Senior managers really need to set the course for middle managers to follow. Healthy, spirited, respectful discussion should be part and parcel of ‘the way we do business around here’. Never mind furtive conversations behind closed doors and win-lose decision-making, constructive debate should be the order of the day. What’s right for the business and those who work in it should take precedence over ‘siloism’. Win-win thinking should prevail over a win-at-all-costs mentality. And for that to happen, people need to learn how to manage their emotions.
We’re creatures of habit – by and large we do what we do. But behaviour that seems perfectly natural and acceptable to one person may not seem so acceptable to another, and we forget this time and time again.
Personality clashes are often just examples of the colour model at work – people being themselves and clashing with other people who prefer a different style. But it’s not enough just to be aware of this as an idea, we have to use it, work with it, moderate our behaviour, adapt our style. People need to be trained and coached to do this, both individually and within their teams, and they need to practise it until they become skilled at it and comfortable with it.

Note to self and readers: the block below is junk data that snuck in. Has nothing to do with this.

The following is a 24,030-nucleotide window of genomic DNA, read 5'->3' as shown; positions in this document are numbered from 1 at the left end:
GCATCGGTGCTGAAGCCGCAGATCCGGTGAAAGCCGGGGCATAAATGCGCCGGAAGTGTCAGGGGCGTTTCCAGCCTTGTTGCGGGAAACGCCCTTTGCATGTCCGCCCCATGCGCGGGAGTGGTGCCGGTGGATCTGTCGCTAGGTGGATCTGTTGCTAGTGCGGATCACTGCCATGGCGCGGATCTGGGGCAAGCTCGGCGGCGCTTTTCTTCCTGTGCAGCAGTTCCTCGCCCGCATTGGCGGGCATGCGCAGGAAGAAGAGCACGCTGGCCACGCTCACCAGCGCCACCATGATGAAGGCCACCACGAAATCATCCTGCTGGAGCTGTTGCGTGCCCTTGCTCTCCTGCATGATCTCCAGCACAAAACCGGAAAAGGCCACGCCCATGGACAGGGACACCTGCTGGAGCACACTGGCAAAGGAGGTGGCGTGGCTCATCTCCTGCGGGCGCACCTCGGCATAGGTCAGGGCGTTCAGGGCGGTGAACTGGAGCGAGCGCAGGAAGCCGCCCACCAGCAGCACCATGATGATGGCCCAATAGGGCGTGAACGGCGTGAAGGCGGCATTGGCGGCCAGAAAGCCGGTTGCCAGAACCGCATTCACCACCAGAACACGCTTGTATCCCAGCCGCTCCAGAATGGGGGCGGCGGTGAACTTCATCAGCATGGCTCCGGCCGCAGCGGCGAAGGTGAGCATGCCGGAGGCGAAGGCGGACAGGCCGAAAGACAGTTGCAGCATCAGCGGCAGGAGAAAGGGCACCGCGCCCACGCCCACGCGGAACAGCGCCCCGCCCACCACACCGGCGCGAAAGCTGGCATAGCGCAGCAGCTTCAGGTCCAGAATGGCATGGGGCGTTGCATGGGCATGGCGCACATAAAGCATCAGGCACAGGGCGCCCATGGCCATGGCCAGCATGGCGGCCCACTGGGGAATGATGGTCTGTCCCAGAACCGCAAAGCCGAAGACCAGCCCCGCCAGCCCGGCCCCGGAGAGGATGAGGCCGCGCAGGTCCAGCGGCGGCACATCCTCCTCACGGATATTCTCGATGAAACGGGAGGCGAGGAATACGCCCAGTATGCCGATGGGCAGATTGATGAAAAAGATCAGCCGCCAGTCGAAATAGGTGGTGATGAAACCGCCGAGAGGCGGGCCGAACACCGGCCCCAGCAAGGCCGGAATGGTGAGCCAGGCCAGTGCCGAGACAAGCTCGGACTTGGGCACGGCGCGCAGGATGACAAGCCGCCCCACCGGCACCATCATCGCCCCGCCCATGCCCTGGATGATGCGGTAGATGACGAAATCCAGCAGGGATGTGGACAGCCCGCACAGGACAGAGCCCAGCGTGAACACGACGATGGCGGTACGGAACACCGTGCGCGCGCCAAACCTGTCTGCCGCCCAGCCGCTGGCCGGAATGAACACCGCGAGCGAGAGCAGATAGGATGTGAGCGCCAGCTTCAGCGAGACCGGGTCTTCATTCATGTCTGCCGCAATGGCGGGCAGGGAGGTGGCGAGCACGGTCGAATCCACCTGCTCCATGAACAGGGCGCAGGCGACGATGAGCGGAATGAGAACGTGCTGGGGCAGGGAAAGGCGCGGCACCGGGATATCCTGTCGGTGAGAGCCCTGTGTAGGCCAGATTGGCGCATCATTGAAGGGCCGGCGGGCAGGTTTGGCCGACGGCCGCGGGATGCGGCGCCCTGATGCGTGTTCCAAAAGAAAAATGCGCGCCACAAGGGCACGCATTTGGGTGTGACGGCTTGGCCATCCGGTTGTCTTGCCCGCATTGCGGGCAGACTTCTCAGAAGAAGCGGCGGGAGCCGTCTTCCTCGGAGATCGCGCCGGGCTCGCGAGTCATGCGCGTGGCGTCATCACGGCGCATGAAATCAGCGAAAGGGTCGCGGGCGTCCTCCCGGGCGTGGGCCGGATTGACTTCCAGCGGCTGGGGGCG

If managers aren’t hearing rumbles of discontent within their teams, why is this? Are they just not listening, or are people not speaking loudly enough? If they’re not intervening early on, what are they afraid of? These things need to be discussed by all concerned, thrashed out if necessary, without fear. This takes personal and group awareness. It requires people to tune in to their emotions, to understand what triggers frustration or anxiety and what calms it down.
If there’s a key to managing and harnessing conflict, it’s our ability to connect with one another emotionally; to talk openly and honestly, to listen without prejudice or preconceptions, and to work with one another co-operatively and collaboratively. What could be better than that?
Read about handling the awkward meeting, emotional intelligence, promoting healthy conflict, stress, not loving your job and meaningfulness
Link to OPP/CIPP report :